Sustainable Transportation in an Era of Autonomous Vehicles
Marc Schlossberg, Professor of Planning, Public Policy and Management, Co-Director of Sustainable Cities Initiative, University of Oregon
Many cities around the world have been investing in and re-discovering the multiple benefits of various forms of sustainable transportation, from sustainability, health, economic, and space-saving perspectives. In particular, bicycle transportation has gone mainstream, transit investments have seen a resurgence, and walkable urbanism is increasingly desired over a dream of auto-occupancy and suburban sprawl.
Within these changes now comes a new and potentially significant disrupting transportation technology: Autonomous vehicles (AVs). AVs are a near future reality and the implications of AVs on city development and urban form, while potentially widespread and dramatic, are not well understood. Projected changes to the ease and cost of transportation, the role of transit, parking use, and right-of-way needs will have dramatic secondary effects on street design, development densities, land use, and urban sprawl. These secondary effects on city development, form, and design, including the potential opportunities and unintended consequences on quality of life are the focus of this working group.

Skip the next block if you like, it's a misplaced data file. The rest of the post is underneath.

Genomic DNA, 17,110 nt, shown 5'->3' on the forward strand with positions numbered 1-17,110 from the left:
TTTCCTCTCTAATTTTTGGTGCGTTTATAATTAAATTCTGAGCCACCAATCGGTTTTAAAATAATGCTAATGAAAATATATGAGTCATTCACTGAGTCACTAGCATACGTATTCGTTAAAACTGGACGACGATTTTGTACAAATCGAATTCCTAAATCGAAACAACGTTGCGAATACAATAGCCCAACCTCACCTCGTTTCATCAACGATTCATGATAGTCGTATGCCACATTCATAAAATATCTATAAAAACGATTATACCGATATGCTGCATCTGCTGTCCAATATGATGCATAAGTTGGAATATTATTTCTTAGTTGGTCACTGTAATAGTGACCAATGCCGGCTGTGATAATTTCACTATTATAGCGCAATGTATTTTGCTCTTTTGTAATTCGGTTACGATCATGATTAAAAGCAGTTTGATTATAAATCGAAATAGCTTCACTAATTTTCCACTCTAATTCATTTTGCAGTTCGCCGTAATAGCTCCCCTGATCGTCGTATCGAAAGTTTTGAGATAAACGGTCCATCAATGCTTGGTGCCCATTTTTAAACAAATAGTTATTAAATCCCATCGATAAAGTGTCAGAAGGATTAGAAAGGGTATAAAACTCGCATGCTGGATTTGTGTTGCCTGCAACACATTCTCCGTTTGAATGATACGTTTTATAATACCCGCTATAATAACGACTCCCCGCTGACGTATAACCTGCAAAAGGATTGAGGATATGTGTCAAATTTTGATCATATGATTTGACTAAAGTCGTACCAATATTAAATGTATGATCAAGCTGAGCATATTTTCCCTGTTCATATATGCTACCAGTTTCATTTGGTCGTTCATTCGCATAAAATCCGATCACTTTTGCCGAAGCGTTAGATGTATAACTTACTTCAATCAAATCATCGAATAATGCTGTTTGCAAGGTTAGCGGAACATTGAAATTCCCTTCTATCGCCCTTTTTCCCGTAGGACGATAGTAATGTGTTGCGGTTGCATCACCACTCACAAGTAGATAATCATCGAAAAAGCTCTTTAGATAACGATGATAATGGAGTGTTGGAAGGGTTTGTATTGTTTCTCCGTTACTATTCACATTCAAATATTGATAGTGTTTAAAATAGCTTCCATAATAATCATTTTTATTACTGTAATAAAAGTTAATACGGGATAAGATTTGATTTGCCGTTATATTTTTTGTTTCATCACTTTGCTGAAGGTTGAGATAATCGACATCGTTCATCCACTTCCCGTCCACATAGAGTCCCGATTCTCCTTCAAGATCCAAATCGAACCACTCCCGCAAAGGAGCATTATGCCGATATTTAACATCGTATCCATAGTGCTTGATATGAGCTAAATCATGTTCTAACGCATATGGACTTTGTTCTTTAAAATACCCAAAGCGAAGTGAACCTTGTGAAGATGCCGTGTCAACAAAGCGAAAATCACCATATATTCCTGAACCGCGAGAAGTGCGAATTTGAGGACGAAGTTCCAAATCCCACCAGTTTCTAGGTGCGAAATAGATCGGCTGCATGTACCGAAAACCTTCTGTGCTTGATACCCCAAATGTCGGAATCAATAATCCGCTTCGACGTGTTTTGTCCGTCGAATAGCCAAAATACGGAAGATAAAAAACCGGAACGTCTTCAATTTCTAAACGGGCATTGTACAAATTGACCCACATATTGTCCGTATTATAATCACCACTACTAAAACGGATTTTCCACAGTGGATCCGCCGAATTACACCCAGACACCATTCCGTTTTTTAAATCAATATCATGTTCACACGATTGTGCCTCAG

The working group invites researchers and practitioners from a range of disciplines to focus on the interaction between the incoming infusion of AVs with the other trends toward more walking, biking, and transit, both locally and nationally.